Why we all saw 'The Dress' differently


Those still baffled by The Dress, rejoice!

Science has finally found a sound reason for the different color perceptions of that damned dress.

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It’s two years later — but better late than never! The differences in perception are caused by our differing assumptions about how the dress was illuminated, according to a new study conducted at NYU.

There's a scientific reason why we all saw different colours of 'The Dress'. Photo: Tumblr

The school’s Department of Psychology conducted an online survey of 13,417 participants from around the world.

They were asked to answer questions about their subjective experience of the dress stimulus.

Questions included what colors they saw when they first saw the dress (duh), whether their opinion had changed since then, whether they thought the dress was in a shadow, whether they knew the true color of the dress when they first saw it, what the time and day was when they first saw the dress, what kind of device they saw it on, and whether it was inside or outside.

Researchers also measured environmental factors, such as whether the participants grew up in the city or the country, whether they currently lived in city or country, and whether they spend most of their time inside or outside.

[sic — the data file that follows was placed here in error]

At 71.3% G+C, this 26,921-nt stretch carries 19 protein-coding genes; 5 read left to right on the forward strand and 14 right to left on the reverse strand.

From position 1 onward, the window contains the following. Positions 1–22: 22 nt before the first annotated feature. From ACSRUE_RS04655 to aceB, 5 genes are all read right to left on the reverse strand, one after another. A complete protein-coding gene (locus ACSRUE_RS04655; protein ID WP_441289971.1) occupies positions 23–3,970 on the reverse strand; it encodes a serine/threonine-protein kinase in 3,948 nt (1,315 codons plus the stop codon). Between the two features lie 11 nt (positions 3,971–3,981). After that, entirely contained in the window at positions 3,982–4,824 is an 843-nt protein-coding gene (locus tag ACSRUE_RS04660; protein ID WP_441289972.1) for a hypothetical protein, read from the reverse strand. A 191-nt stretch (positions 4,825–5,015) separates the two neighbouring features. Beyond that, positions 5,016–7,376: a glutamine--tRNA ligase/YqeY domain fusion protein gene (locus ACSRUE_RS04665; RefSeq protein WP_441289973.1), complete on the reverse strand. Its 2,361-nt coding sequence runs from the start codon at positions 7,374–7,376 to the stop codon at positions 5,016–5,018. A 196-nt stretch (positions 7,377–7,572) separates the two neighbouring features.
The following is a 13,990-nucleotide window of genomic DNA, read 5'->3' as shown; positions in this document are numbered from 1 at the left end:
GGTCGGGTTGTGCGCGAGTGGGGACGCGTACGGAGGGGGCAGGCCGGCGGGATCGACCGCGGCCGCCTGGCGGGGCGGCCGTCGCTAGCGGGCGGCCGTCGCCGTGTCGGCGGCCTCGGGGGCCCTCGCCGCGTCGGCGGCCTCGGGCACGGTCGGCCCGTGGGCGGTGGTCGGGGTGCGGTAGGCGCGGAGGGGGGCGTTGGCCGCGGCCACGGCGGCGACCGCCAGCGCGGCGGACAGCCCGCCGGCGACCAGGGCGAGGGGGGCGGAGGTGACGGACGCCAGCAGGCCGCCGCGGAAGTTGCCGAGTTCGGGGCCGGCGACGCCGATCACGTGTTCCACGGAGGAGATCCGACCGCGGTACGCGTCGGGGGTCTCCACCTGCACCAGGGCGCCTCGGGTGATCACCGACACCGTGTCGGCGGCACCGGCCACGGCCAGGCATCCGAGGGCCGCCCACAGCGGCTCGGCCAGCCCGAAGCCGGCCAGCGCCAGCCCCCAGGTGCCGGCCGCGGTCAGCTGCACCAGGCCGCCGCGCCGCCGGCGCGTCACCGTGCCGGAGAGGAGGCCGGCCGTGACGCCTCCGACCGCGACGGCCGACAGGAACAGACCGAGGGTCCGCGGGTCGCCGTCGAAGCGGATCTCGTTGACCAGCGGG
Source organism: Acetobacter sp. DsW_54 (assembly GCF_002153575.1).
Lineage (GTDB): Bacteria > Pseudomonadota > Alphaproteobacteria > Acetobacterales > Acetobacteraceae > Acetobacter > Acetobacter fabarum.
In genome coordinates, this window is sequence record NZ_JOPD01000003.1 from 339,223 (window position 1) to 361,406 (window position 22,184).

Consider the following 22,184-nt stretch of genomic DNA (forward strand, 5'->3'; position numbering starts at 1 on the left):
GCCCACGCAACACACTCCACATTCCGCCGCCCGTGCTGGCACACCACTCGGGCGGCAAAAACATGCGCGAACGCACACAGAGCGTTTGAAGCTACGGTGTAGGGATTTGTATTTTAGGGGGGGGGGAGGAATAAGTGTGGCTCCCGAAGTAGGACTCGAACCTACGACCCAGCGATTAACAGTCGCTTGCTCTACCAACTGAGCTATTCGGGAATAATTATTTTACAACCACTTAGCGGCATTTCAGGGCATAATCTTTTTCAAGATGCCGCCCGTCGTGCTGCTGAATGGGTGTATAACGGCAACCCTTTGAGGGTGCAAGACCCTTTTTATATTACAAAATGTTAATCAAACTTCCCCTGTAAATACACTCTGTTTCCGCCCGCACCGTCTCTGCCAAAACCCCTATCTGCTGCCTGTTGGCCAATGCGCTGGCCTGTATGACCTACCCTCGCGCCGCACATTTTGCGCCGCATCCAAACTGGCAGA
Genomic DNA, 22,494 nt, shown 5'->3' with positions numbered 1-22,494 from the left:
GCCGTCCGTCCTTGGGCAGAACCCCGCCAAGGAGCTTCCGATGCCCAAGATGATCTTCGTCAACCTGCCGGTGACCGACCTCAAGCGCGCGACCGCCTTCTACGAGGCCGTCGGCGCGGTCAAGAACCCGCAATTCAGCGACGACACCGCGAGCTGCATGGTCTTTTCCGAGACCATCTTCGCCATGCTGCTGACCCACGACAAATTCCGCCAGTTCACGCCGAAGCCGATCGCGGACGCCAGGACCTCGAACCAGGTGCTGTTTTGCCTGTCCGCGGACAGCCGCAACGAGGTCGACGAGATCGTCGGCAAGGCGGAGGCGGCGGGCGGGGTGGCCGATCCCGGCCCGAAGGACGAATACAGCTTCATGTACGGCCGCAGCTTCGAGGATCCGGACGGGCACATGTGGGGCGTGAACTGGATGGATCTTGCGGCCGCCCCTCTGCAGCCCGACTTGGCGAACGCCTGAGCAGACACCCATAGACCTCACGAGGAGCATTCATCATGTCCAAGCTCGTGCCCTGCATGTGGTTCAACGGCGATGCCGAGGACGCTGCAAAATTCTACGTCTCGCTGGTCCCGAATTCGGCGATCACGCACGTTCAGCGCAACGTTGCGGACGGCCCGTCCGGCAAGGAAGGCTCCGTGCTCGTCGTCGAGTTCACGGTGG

In the second round of questioning, they asked whether they believed artificial or natural lighting was illuminating the dress.

'The Dress' shot to fame two years ago with people squabbling over what colour it really was. Photo: Tumblr

They found that assumptions about illumination really do “matter most when determining the percept of an individual when viewing the dress stimulus for the first time” — meaning whether people assumed the dress was naturally lit or in shadows affected what they perceived its colors to be.

“Assumptions about the nature of the illuminant are strongly associated with different perceptions of the dress,” said the study. Therefore, “illumination assumptions explain the dress effect.”

Earlier research came up with other excuses for the differences.

One suggested gender, noting that women were more likely to see white and gold, but for reasons that are not clear.

It is important to note, however, that these results are based on the fact that more than half of the study participants saw the dress as white and gold … which we all know is not the case.

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